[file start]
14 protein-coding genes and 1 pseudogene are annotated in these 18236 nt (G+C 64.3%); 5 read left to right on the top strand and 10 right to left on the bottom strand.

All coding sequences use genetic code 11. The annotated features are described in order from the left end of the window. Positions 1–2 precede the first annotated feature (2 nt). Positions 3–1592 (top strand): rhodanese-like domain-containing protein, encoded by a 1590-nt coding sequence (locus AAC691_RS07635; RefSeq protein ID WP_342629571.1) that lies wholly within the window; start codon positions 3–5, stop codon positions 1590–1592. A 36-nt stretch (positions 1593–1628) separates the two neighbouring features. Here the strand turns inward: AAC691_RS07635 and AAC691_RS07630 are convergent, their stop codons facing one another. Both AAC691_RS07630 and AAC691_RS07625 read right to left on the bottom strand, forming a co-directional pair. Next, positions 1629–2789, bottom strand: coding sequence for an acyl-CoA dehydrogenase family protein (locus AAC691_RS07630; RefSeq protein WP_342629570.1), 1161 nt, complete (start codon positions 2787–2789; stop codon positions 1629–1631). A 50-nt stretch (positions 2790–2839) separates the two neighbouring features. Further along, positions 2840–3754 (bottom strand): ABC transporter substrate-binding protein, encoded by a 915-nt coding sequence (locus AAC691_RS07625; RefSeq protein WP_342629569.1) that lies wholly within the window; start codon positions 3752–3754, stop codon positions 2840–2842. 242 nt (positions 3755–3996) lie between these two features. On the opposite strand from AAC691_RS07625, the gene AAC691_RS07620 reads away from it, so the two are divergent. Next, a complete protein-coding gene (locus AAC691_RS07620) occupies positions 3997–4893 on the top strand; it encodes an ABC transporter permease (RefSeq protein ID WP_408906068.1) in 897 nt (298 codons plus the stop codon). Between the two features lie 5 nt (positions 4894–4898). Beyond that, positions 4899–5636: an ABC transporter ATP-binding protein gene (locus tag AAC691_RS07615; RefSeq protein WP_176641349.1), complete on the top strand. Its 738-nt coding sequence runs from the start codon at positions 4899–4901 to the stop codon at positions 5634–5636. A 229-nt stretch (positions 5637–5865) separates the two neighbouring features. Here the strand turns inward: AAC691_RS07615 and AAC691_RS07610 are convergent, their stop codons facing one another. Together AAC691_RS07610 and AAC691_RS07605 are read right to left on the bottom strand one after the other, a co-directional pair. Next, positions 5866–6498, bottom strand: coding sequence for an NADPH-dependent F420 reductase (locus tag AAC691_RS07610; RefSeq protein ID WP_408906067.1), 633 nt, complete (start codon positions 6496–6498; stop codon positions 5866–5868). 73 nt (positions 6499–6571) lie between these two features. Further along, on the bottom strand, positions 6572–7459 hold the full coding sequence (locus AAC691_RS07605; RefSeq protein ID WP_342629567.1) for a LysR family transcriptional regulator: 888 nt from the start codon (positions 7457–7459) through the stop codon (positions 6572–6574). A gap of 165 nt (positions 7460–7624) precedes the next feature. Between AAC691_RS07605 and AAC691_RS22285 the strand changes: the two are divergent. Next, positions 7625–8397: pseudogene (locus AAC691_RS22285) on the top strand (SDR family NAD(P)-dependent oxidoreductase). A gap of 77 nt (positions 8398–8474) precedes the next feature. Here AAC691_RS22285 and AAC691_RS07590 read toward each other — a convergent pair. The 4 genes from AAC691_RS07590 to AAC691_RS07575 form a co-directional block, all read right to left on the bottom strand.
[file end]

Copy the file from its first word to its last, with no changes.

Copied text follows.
14 protein-coding genes and 1 pseudogene are annotated in these 18236 nt (G+C 64.3%); 5 read left to right on the top strand and 10 right to left on the bottom strand.

All coding sequences use genetic code 11. The annotated features are described in order from the left end of the window. Positions 1–2 precede the first annotated feature (2 nt). Positions 3–1592 (top strand): rhodanese-like domain-containing protein, encoded by a 1590-nt coding sequence (locus AAC691_RS07635; RefSeq protein ID WP_342629571.1) that lies wholly within the window; start codon positions 3–5, stop codon positions 1590–1592. A 36-nt stretch (positions 1593–1628) separates the two neighbouring features. Here the strand turns inward: AAC691_RS07635 and AAC691_RS07630 are convergent, their stop codons facing one another. Both AAC691_RS07630 and AAC691_RS07625 read right to left on the bottom strand, forming a co-directional pair. Next, positions 1629–2789, bottom strand: coding sequence for an acyl-CoA dehydrogenase family protein (locus AAC691_RS07630; RefSeq protein WP_342629570.1), 1161 nt, complete (start codon positions 2787–2789; stop codon positions 1629–1631). A 50-nt stretch (positions 2790–2839) separates the two neighbouring features. Further along, positions 2840–3754 (bottom strand): ABC transporter substrate-binding protein, encoded by a 915-nt coding sequence (locus AAC691_RS07625; RefSeq protein WP_342629569.1) that lies wholly within the window; start codon positions 3752–3754, stop codon positions 2840–2842. 242 nt (positions 3755–3996) lie between these two features. On the opposite strand from AAC691_RS07625, the gene AAC691_RS07620 reads away from it, so the two are divergent. Next, a complete protein-coding gene (locus AAC691_RS07620) occupies positions 3997–4893 on the top strand; it encodes an ABC transporter permease (RefSeq protein ID WP_408906068.1) in 897 nt (298 codons plus the stop codon). Between the two features lie 5 nt (positions 4894–4898). Beyond that, positions 4899–5636: an ABC transporter ATP-binding protein gene (locus tag AAC691_RS07615; RefSeq protein WP_176641349.1), complete on the top strand. Its 738-nt coding sequence runs from the start codon at positions 4899–4901 to the stop codon at positions 5634–5636. A 229-nt stretch (positions 5637–5865) separates the two neighbouring features. Here the strand turns inward: AAC691_RS07615 and AAC691_RS07610 are convergent, their stop codons facing one another. Together AAC691_RS07610 and AAC691_RS07605 are read right to left on the bottom strand one after the other, a co-directional pair. Next, positions 5866–6498, bottom strand: coding sequence for an NADPH-dependent F420 reductase (locus tag AAC691_RS07610; RefSeq protein ID WP_408906067.1), 633 nt, complete (start codon positions 6496–6498; stop codon positions 5866–5868). 73 nt (positions 6499–6571) lie between these two features. Further along, on the bottom strand, positions 6572–7459 hold the full coding sequence (locus AAC691_RS07605; RefSeq protein ID WP_342629567.1) for a LysR family transcriptional regulator: 888 nt from the start codon (positions 7457–7459) through the stop codon (positions 6572–6574). A gap of 165 nt (positions 7460–7624) precedes the next feature. Between AAC691_RS07605 and AAC691_RS22285 the strand changes: the two are divergent. Next, positions 7625–8397: pseudogene (locus AAC691_RS22285) on the top strand (SDR family NAD(P)-dependent oxidoreductase). A gap of 77 nt (positions 8398–8474) precedes the next feature. Here AAC691_RS22285 and AAC691_RS07590 read toward each other — a convergent pair. The 4 genes from AAC691_RS07590 to AAC691_RS07575 form a co-directional block, all read right to left on the bottom strand.